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March 11, 2024 |

APT29 gains access to Microsoft systems and source code

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On March 8, Microsoft announced that hackers employed by Russia’s Foreign Intelligence Service (SVR), codenamed Midnight Blizzard, Nobelium, and APT29, recently gained access to some of its internal systems and source code repositories.

The hackers used authentication secrets, such as tokens, API keys, and credentials, they previously stole from Microsoft in January 2024 after a successful password spraying attack on a legacy account without multi-factor authentication (MFA) enabled.

The targeted account had access to an OAuth application with elevated access to Microsoft’s corporate environment, allowing APT29 to obtain data from corporate mailboxes belonging to members of Microsoft’s leadership team, and cybersecurity and legal departments. Microsoft suspects that these mailboxes were targeted so APT29 could learn what information Microsoft had on them and their activities.

While Microsoft has confirmed that APT29 has been able to access some of its source code repositories and internal systems, it has not yet found evidence to suggest that Microsoft-hosted customer-facing systems have been compromised.

However, APT29 was able to obtain authentication secrets shared between Microsoft and some of its customers that were contained on the breached email server. Microsoft has contacted affected customers and provided mitigation guidance.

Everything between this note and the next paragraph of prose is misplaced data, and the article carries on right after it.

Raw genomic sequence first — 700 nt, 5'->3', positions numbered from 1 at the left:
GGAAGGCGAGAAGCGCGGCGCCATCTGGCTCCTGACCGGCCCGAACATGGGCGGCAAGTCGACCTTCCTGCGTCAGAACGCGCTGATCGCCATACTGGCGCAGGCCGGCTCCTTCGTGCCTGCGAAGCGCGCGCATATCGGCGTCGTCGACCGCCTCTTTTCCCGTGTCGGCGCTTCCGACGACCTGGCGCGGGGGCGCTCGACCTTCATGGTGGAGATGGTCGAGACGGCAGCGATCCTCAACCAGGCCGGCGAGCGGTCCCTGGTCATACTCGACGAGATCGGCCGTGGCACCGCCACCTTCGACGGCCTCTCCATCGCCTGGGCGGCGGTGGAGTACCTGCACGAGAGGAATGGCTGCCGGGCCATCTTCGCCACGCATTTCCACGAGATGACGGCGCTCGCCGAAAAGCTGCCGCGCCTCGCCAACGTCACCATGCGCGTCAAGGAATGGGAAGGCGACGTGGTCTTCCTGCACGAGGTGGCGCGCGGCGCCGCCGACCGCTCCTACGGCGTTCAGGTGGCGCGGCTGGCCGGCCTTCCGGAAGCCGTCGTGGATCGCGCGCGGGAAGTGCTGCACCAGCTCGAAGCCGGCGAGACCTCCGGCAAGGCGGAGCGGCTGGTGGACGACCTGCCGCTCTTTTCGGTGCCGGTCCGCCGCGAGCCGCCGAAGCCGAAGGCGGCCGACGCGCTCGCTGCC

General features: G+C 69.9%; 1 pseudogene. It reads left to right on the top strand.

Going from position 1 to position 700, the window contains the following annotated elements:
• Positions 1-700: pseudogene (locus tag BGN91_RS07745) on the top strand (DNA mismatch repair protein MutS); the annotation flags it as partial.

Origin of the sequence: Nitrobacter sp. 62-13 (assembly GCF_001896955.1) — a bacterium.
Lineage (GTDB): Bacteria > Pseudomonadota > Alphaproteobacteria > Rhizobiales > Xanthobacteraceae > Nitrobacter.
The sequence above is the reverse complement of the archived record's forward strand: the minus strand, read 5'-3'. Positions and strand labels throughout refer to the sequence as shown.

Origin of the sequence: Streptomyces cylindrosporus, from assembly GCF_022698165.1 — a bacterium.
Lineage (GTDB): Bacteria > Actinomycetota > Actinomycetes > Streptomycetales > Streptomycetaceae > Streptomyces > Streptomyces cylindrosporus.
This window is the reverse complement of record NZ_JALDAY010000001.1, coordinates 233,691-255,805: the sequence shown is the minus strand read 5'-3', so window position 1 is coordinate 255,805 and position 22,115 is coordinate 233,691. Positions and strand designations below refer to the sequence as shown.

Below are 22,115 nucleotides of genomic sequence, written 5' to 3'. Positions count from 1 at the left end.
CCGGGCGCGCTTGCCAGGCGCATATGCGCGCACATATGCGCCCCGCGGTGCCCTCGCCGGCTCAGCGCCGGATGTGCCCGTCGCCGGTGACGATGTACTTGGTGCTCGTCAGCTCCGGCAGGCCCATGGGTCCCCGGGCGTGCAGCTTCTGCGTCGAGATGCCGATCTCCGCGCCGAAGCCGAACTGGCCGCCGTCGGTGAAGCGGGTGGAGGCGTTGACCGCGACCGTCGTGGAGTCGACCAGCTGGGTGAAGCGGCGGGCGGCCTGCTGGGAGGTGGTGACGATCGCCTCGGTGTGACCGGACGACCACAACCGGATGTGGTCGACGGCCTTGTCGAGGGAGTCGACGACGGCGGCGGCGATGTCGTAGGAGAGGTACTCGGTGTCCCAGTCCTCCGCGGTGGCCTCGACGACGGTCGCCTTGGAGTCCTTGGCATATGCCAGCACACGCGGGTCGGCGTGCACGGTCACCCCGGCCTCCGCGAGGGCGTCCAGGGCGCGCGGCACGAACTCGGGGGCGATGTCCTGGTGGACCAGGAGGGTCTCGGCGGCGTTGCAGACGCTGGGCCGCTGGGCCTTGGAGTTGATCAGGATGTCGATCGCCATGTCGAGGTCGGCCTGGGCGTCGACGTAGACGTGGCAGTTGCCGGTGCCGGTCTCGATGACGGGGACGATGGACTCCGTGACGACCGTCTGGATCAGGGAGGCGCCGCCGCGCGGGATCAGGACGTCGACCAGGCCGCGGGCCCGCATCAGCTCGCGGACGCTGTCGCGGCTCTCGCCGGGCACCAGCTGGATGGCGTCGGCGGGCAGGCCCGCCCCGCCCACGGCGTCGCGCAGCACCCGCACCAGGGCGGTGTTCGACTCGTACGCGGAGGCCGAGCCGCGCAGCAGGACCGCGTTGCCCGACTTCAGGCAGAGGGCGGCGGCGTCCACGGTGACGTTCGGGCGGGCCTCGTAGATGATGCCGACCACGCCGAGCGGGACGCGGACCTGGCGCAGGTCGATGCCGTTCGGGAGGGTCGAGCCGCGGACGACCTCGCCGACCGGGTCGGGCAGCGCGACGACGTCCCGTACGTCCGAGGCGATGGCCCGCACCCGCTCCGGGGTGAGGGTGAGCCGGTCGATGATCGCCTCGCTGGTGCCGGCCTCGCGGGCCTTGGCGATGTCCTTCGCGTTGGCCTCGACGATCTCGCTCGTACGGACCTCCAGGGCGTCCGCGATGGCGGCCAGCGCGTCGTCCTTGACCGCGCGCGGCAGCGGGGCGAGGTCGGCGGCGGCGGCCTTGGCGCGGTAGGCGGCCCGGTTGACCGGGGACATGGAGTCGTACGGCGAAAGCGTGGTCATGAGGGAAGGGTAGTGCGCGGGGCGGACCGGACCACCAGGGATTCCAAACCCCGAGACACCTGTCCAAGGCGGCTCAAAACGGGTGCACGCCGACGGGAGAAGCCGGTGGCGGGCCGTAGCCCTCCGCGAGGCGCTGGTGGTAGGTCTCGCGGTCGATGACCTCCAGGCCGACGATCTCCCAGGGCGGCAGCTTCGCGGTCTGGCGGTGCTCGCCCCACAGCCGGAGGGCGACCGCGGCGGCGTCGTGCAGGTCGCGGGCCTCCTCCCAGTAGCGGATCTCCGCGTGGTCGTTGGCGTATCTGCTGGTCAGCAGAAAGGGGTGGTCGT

Source: Bleeping Computer


The specific targeting of cybersecurity and legal departments indicates that APT29 considers Microsoft an adversary, especially given the company’s ability to investigate and counter APT29’s tactics, techniques, and procedures (TTPs).

Understanding Microsoft’s capabilities and intentions regarding its activities helps APT29 develop methods to overcome the security controls Microsoft embeds into its products to prevent its attacks.

Furthermore, APT29 is a sophisticated threat actor capable of analyzing stolen source code to identify zero-day vulnerabilities that can be leveraged in future attacks.

The widespread use of Microsoft products means any zero-day vulnerability discovered could lead to thousands of potential exploitation opportunities. This is ideal for APT29, a group that has proven to be capable of simultaneously compromising thousands of targets via supply chain attacks.


Field Effect’s elite team of Security Intelligence professionals constantly monitors the cyber threat landscape for changes in the tactics, techniques, and procedures (TTPs) associated with state-sponsored cyber actors such as APT29. This research contributes to the timely deployment of signatures into Covalence to detect and mitigate the exploitation of these vulnerabilities. Covalence users have been automatically notified via the Covalence Portal if suspicious and/or unauthorized cloud login attempts, like those mentioned above, are detected.

The most effective way to mitigate the risk posed by APT29’s latest threat activity is to prevent the group from getting initial access in the first place. Organizations should:

  • Enforce multi-factor authentication (MFA) and complex password requirements.
  • Monitor for and/or block login attempts from countries from which employees aren’t expected to log in, as well as from TOR, VPN, and high-risk IP addresses.
  • Reduce the lifetime of session tokens so that if stolen, they are of limited use to the threat actor.
  • Delete dormant or inactive user accounts.
  • Allow only authorized devices to enrol in the cloud environment.

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